Pours a deep ruby brown, almost black in color with a huge frothy tan head. I had to wait a few minutes to finish the pour as the head needed time to settle. The head settles out slowly leaving a thin layer of foam resting on top. Watery lacing.
The aroma is a blend of slightly sweet roasted malts, licorice, and light coffee.
The taste is very impressive. Milk chocolate, roasted malts, licorice and burnt sugars all work together with some dark fruit flavors, possible cherries, showing up near the finish. Some boozy warmth shows itself on the finish and has a warming effect between sips.
Medium body with light to medium carbonation. Creamy and smooth maybe a hint watery with a slight sweetness on the finish.
Overall, a very nice beer. Great flavors that are nicely balanced and very drinkable. Wish I knew where to find more of this one as it was given to me. Makes for a great winter beer that will warm you up and satisfy on a chilly night. Try one!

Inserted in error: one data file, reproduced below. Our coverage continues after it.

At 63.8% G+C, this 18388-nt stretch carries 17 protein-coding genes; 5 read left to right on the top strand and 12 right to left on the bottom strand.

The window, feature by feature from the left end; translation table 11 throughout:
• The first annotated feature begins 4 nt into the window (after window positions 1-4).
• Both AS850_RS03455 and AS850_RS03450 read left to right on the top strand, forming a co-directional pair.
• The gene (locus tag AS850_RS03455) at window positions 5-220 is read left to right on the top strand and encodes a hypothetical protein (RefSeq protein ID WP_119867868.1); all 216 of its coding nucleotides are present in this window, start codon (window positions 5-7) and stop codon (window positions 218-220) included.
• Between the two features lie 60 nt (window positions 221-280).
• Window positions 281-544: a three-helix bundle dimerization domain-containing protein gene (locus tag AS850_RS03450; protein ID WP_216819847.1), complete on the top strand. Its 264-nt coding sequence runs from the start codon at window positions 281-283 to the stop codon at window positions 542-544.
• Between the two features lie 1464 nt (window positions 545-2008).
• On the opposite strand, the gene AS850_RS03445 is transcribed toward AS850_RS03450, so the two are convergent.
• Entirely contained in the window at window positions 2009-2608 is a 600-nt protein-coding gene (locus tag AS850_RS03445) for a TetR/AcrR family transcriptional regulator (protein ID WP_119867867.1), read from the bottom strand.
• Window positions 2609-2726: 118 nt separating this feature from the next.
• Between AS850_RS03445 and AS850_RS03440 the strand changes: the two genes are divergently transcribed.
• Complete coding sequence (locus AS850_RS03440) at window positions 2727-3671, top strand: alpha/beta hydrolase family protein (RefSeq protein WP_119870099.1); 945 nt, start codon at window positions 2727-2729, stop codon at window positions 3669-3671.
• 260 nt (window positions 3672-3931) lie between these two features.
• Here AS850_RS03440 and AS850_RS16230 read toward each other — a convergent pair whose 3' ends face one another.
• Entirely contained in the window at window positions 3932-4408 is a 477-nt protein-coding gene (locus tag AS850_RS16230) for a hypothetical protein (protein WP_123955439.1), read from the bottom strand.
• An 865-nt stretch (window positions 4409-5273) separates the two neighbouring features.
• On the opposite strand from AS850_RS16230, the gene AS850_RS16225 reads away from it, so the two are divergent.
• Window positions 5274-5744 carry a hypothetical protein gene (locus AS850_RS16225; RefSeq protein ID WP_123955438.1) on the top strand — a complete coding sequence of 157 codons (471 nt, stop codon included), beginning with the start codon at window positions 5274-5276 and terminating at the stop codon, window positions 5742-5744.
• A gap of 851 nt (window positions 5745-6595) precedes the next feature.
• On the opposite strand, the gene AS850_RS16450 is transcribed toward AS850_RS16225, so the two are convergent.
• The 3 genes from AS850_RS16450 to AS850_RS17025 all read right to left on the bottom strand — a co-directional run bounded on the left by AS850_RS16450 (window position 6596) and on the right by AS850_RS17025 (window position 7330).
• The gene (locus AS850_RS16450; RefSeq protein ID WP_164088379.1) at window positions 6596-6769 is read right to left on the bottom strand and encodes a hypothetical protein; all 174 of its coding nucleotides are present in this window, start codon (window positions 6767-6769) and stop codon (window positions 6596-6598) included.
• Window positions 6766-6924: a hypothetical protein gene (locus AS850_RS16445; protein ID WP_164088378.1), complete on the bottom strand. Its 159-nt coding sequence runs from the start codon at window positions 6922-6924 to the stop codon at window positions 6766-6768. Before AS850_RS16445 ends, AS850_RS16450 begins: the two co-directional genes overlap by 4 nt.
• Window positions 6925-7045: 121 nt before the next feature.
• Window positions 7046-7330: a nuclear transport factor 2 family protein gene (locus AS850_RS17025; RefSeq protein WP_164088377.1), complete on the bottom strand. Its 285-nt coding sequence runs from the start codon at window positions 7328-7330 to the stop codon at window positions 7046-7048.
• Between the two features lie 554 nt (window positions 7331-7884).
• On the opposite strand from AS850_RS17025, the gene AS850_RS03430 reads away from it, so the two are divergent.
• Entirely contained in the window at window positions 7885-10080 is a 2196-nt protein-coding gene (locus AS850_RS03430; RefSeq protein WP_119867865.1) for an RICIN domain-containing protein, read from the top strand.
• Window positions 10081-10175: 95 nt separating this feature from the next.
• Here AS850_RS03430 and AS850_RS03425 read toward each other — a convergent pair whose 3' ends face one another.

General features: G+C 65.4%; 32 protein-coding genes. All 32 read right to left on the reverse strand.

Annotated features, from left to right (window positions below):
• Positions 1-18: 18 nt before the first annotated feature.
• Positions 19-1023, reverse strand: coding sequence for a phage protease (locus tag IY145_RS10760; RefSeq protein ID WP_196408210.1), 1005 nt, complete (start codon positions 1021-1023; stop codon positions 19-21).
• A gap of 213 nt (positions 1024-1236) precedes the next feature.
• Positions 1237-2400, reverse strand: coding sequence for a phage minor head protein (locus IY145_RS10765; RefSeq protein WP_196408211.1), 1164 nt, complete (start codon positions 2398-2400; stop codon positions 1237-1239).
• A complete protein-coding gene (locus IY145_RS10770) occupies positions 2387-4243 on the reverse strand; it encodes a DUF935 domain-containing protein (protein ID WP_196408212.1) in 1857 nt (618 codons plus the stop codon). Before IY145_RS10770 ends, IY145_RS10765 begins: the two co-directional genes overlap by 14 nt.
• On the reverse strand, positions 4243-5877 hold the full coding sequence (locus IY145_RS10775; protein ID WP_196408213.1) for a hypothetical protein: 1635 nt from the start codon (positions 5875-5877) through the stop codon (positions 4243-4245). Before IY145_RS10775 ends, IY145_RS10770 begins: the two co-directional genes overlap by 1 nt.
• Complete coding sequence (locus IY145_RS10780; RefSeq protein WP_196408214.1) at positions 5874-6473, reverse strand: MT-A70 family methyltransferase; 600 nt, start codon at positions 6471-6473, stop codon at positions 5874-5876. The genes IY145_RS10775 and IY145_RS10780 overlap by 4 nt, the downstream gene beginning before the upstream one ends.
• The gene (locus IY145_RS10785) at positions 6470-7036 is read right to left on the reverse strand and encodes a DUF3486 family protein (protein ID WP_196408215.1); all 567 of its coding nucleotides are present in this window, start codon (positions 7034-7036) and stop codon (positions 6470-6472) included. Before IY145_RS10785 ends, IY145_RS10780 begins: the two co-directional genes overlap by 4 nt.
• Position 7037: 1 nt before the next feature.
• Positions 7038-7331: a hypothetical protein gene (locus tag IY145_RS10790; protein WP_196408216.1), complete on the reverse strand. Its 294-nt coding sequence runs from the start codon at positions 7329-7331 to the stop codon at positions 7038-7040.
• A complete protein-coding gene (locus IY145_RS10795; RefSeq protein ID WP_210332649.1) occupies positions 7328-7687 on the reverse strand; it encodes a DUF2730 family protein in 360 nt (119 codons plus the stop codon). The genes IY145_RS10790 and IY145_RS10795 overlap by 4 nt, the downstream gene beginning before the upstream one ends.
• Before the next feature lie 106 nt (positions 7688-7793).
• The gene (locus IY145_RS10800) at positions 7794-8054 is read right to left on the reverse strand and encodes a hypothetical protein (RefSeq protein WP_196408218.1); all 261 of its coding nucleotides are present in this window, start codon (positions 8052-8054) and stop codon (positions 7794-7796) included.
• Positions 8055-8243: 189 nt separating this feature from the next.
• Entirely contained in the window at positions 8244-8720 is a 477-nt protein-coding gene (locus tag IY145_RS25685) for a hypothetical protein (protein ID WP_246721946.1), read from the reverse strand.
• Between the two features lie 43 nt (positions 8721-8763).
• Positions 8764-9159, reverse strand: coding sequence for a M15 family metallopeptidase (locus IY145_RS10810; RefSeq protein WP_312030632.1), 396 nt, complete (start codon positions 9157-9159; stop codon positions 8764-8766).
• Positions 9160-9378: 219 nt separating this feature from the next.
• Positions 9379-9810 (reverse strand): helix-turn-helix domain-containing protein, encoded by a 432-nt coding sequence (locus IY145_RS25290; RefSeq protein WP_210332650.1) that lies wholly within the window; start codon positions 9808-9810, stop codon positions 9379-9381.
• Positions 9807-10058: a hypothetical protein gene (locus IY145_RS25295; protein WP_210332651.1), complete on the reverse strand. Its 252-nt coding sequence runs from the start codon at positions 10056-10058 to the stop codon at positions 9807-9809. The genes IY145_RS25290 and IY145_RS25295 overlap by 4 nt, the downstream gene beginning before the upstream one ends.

Late in the 18th century Britain's great brewing families were working hard to break into new markets. For the Baltic Sea ports they created an export version of the traditional British Porter. Styled like an IPA to preserve them for the voyage, those profound Baltic Porters served to ward off the chill winds of that northern sea.
That said, we weren't satisfied with the Baltic Porter's traditionally subtle hint of black licorice. This ale features a blend of whole licorice root and star anise to create an uncommon addition to that traditional export Porter's hearty character.